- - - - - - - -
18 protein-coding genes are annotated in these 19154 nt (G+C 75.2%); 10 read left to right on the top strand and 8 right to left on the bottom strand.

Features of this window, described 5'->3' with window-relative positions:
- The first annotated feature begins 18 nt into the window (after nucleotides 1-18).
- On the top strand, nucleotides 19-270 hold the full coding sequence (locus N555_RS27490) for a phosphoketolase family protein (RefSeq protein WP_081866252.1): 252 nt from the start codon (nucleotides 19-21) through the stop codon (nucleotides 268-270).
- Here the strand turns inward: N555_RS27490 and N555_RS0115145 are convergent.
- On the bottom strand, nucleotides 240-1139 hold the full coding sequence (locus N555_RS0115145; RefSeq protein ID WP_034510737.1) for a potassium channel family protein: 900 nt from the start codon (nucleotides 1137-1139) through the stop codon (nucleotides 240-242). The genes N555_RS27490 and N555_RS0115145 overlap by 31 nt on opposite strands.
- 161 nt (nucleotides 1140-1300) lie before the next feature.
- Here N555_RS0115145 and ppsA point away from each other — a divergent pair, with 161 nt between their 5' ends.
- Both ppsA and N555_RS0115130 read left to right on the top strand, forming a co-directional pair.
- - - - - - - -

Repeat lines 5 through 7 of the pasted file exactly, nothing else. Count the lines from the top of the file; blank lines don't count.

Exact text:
- Here the strand turns inward: N555_RS27490 and N555_RS0115145 are convergent.
- On the bottom strand, nucleotides 240-1139 hold the full coding sequence (locus N555_RS0115145; RefSeq protein ID WP_034510737.1) for a potassium channel family protein: 900 nt from the start codon (nucleotides 1137-1139) through the stop codon (nucleotides 240-242). The genes N555_RS27490 and N555_RS0115145 overlap by 31 nt on opposite strands.
- 161 nt (nucleotides 1140-1300) lie before the next feature.